Treasury-run banks continue in their steadfast objective of monitoring mismatch between outflows and inflows to ensure sufficient liquidity to meet funding requirements. It was liquidity, not capital adequacy, which triggered the 2008 crisis. To learn lessons from the crisis and handle Basel III norms that demands higher spreads/volatility and introduces higher costs for liquidity – all in a market that has less confidence – banks now are focused in managing optimal liquidity.
When fervent regulatory imperatives, such as the Basel III Pillar II Internal Capital Adequacy Process’ (ICAAP) demands of quantitative measures and reporting, are added in and complimented by improved transparency, monitoring and controls, liquidity necessitates closer, tighter management.
Banks have realised that they are now far beyond just asset liability management (ALM) and capital computation. Today it is about managing various aspects of liquidity in addition to managing ALM. Over-the-counter (OTC) derivatives have posed a huge risk and the significant lesson from the crisis is to have strong systems that can keep track of assets, along with related collateral management. It is imperative for banks to have a total view across all dimensions, including the management of cross-currency risk, price risk, OTC exposure risk, intra-group liquidity flows between legal entities, and also the processes and controls around the intra-day management of liquidity. These are the broad practices also recommended by the Basel III guidelines.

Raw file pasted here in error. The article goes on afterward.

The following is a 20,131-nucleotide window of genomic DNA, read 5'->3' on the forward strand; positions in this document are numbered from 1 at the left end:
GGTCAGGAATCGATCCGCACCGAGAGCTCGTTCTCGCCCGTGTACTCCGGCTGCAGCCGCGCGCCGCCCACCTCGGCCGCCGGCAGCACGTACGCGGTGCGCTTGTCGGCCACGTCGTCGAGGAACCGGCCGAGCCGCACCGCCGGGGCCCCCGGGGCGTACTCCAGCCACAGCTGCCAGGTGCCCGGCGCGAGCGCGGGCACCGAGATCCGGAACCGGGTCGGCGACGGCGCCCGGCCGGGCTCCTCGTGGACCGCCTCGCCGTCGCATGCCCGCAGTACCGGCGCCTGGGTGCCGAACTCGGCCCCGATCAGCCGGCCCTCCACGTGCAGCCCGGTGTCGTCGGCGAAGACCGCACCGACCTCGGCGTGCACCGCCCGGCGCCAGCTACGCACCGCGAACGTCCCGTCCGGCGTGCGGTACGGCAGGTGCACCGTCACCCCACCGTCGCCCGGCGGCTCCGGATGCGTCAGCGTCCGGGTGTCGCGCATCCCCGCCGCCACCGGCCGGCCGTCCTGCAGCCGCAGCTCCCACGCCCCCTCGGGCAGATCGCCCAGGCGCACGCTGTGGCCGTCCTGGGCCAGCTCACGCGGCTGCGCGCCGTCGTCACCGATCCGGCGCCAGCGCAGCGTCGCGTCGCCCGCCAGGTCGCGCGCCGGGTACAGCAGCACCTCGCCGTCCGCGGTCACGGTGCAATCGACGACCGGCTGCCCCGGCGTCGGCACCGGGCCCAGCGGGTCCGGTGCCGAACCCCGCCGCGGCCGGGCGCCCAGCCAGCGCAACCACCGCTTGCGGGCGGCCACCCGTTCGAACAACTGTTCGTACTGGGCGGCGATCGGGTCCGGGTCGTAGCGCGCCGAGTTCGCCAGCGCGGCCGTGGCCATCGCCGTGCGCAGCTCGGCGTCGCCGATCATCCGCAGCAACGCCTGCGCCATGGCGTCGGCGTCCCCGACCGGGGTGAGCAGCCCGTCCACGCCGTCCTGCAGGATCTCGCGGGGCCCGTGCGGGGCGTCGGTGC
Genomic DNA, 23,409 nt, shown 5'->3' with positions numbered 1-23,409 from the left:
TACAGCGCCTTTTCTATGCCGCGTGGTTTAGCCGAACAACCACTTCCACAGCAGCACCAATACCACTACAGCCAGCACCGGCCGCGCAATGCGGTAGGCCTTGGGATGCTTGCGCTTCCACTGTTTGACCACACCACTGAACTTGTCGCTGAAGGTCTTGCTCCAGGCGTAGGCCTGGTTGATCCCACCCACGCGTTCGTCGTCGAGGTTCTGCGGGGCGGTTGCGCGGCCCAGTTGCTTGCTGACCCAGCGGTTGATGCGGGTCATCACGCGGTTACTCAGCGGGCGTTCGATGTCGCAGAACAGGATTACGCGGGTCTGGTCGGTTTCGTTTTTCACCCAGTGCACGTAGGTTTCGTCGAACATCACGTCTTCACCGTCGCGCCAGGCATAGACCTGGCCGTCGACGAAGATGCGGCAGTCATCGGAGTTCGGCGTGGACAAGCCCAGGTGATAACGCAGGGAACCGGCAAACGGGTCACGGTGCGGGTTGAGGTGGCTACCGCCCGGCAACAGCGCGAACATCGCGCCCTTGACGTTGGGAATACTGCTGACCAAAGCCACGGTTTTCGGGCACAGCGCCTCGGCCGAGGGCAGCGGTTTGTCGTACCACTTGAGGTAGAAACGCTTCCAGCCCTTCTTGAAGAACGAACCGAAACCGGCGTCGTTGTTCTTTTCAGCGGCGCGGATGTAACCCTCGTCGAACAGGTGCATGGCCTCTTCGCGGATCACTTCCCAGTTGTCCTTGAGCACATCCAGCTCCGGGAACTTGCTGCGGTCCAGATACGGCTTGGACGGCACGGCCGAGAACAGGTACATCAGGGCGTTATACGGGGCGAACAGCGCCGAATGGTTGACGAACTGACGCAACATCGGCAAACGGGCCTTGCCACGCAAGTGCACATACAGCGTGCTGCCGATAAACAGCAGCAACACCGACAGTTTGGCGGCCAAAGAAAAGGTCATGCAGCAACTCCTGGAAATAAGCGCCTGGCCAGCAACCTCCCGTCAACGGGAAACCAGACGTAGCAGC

Real-time Liquidity Information
The need of the hour is a comprehensive approach towards improved governance and control frameworks around liquidity. A strong liquidity risk management (LRM) focus is key for banks to ensure smooth functioning at optimal liquidity cost. A strong LRM focus should provide for the following:
- Cash is king: gaining real-time cash visibility across bank accounts to do active intra-day liquidity/LRM for optimal use of funds, reduced cost of borrowings and make critical funding decisions.
- Handle short-term while having clear view of the long-term: make informed and correct long-term strategic funding decisions to withstand severe crisis by generating projected balance sheets and conducting regular stress tests with various assumptions and scenarios.
- An eye on the OTC derivatives pie: comprehensive counterparty risk management for OTC derivatives with continuous monitoring.
- Co-operative collaterals: counterparty risk mitigation through collateral and monitoring via margin maintenance, stress testing and reporting.
In addition, the trading book capital adequacy can complement computations for a complete view of the enterprise-wide LRM.
A Room with a View
The chief risk officer (CRO) needs instant information to take decisions. The best way is with a liquidity risk dashboard, which should consist of the following three elements:
- A single view of all risk measures, with different measures for various profiles of people.
- Effective LRM that involves a comprehensive drill-down facility that provides data at summary, as well as at a granular level, for effective decision-making and root cause analysis.